M88, mag. +9.6, is a fine spiral galaxy located in Coma Berenices that's a member of the Virgo cluster of galaxies. It has a reasonably high surface brightness, which is partly due to its favourable inclination of 30 degrees. As a result, it's a nice small telescope object that appears somewhat like a much smaller and fainter version of M31, the spectacular Andromeda Galaxy.
M88 is one of the brightest Seyfert galaxies in the sky. These types of galaxies have very active quasar like nuclei and are strong emitters of electromagnetic radiation with highly ionised spectral emission lines present. They are named after 20th century American astronomer Carl Seyfert who first identified them. Galaxies M51, M66, M77, M81, M87 and M106 also belong to this class of object.
M88 was one of the eight Virgo cluster galaxies discovered by Messier on March 18, 1781, his most productive night. Messier's description of M88 was of a "nebula without star between two small stars and one star of the sixth magnitude, which appear at the same time as the nebula in the field of the telescope". He also remarked that it was similar in appearance to M58. William Parsons the 3rd Earl of Rosse was the first to recognise the spiral shape and listed it as one of 14 "spiral nebulae" discovered to 1850.
As with some of the Virgo galaxies, locating M88 can be challenging as there are no bright stars in the vicinity. The galaxy is positioned about a degree north of the Coma Berenices-Virgo constellation boundary. This region of sky can be found midway between stars Denebola (β Leo - mag. +2.1) and Vindemiatrix (ε Vir - mag. +2.8). Tenth magnitude barred spiral galaxy, M91, is located just east of M88.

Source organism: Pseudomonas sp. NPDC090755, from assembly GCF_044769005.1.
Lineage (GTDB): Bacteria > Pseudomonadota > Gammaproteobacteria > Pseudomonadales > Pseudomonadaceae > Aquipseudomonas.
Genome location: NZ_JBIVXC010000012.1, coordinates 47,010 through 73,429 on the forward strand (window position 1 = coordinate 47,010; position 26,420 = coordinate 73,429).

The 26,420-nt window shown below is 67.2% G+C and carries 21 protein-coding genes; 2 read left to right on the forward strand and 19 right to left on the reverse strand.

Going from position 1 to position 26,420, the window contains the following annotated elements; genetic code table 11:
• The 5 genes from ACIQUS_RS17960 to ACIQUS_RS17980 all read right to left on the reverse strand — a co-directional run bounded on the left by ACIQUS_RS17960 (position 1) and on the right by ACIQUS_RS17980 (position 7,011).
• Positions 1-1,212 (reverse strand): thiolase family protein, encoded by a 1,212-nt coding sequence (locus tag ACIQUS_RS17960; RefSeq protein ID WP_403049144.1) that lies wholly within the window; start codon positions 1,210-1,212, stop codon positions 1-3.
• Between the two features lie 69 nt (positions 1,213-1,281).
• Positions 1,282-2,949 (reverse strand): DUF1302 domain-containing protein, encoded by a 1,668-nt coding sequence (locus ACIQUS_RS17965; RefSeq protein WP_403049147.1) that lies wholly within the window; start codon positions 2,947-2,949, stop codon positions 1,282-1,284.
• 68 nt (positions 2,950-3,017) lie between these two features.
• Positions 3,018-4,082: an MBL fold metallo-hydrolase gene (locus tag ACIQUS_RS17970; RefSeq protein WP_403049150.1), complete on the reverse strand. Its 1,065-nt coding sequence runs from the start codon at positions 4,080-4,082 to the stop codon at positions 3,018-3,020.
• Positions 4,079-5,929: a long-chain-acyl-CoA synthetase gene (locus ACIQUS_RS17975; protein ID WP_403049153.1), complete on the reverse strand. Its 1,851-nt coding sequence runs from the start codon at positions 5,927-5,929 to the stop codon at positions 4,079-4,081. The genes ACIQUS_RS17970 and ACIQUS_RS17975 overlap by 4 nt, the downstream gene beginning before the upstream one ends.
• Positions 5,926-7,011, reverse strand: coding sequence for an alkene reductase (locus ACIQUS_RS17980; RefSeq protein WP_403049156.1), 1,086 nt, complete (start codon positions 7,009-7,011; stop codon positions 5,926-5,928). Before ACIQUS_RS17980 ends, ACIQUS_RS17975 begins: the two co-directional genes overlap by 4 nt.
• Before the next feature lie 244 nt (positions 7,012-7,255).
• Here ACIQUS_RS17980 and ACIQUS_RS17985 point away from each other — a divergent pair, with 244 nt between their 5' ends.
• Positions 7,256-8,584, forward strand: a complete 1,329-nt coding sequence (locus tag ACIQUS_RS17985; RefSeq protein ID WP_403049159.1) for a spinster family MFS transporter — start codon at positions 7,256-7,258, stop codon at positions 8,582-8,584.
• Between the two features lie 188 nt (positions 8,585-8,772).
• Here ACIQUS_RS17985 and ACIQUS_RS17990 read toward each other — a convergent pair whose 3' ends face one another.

The best time of year to look for the Virgo galaxies is during the months of March, April and May.
M88 is bright enough to be seen with 7x50 or 10x50 binoculars on dark nights and is one of the better Virgo galaxies for small telescopes. A small 80mm (3.1-inch) refractor reveals an elongated glow of light with a bright centre surrounded by a large outer envelope of nebulosity. It takes high magnifications well, so don't be afraid to push up the power especially when the seeing conditions are good.
In total, this galaxy spans 6.9 x 3.7 arc minutes of apparent sky but of course through the eyepiece it appears much smaller. With a medium size 200mm (8-inch) reflector, M88 displays subtle changes in brightness especially along the edges. The core is well defined, condensed and bright.
M88 is located 53 million light-years distant, which corresponds to an actual diameter of 105,000 light-years. It's estimated to contain about 400 billion stars and, to date, one supernova (SN 1999cl) has been observed. It peaked at magnitude +13.6 and was within the range of larger amateur scopes.
M88 Data Table
|Object Type||Spiral galaxy|
|Distance (light-years)||53 Million|
|RA (J2000)||12h 31m 59s|
|DEC (J2000)||+14d 25m 15s|
|Apparent Size (arc mins)||6.9 x 3.7|
|Number of Stars||400 Billion|
|Notable Feature||Member of the Virgo Cluster of galaxies|